As for the energy consumption, it is increasing proportionately with the development of the Bitcoin network. Sebastien Deetman, an ecologist from the University of Leiden, arrived at the conclusion that by the year 2020, the processes of mining will consume as much electricity as the entire country of Denmark. It is hard to even imagine, how much electricity would be required to create and maintain the global Bitcoin payment system and how harmful it would be for the global environment.

Lastly, there is a technology in development that can make Bitcoin obsolete. It is called the quantum computer. The majority of contemporary cryptographic protocols, which ensure the safety of all financial online transactions, are potentially vulnerable to the computing capacities of this computer. Once built, the quantum computer may swiftly mine all of the remaining bitcoins and compromise every transaction, which would be a grave threat even to the entire blockchain system.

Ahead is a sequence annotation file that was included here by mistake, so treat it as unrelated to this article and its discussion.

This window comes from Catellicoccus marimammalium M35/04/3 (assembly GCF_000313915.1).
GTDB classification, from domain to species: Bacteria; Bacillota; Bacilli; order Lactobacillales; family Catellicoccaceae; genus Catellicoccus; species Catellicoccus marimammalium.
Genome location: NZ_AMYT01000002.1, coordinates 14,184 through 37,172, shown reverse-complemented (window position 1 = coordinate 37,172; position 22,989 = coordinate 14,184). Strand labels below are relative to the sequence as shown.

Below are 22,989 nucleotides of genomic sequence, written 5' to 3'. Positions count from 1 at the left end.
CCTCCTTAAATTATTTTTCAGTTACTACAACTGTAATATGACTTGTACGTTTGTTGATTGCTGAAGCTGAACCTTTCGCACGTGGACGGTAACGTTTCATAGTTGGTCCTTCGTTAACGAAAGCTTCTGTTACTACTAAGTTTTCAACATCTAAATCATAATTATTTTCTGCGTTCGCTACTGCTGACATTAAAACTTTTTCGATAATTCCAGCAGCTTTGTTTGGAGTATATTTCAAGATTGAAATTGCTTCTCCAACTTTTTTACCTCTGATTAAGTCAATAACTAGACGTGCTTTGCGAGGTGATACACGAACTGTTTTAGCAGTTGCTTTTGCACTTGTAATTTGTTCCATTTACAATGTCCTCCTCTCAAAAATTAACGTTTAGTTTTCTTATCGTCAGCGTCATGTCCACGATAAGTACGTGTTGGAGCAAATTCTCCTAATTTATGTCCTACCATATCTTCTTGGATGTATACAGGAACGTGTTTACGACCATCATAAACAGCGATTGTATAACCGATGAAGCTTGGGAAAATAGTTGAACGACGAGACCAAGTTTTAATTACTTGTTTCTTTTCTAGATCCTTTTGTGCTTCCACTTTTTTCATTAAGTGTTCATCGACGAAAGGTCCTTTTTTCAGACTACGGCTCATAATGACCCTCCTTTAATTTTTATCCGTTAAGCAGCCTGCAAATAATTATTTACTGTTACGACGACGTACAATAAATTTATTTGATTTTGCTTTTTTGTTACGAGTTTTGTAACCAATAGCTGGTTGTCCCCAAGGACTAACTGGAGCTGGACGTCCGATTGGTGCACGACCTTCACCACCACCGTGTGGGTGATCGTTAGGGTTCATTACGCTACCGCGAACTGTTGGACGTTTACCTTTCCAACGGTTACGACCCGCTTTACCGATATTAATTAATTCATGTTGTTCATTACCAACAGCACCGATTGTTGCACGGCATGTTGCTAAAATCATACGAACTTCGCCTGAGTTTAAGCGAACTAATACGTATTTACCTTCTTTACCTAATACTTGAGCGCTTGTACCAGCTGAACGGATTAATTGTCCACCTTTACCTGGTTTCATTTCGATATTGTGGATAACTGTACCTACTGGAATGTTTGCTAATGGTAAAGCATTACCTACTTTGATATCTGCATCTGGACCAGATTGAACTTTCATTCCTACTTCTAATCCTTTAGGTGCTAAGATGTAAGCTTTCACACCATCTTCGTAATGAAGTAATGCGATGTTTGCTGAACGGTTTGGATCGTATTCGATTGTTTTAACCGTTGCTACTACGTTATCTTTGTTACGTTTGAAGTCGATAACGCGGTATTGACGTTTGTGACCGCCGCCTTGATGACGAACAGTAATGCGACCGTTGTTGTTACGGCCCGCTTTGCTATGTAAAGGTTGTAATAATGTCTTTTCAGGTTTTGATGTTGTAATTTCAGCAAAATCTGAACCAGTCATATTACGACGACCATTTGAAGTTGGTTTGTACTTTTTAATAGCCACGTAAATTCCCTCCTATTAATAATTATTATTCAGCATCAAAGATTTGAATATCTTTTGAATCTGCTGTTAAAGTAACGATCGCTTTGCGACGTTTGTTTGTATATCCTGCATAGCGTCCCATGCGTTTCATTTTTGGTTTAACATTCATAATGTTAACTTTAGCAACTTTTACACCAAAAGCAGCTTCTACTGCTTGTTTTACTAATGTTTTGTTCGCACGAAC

Bitcoin is based on a promising technology, though its capabilities are highly overestimated. It may be a reliable asset and an interesting financial instrument but it has little to no chances of turning into a global payment system.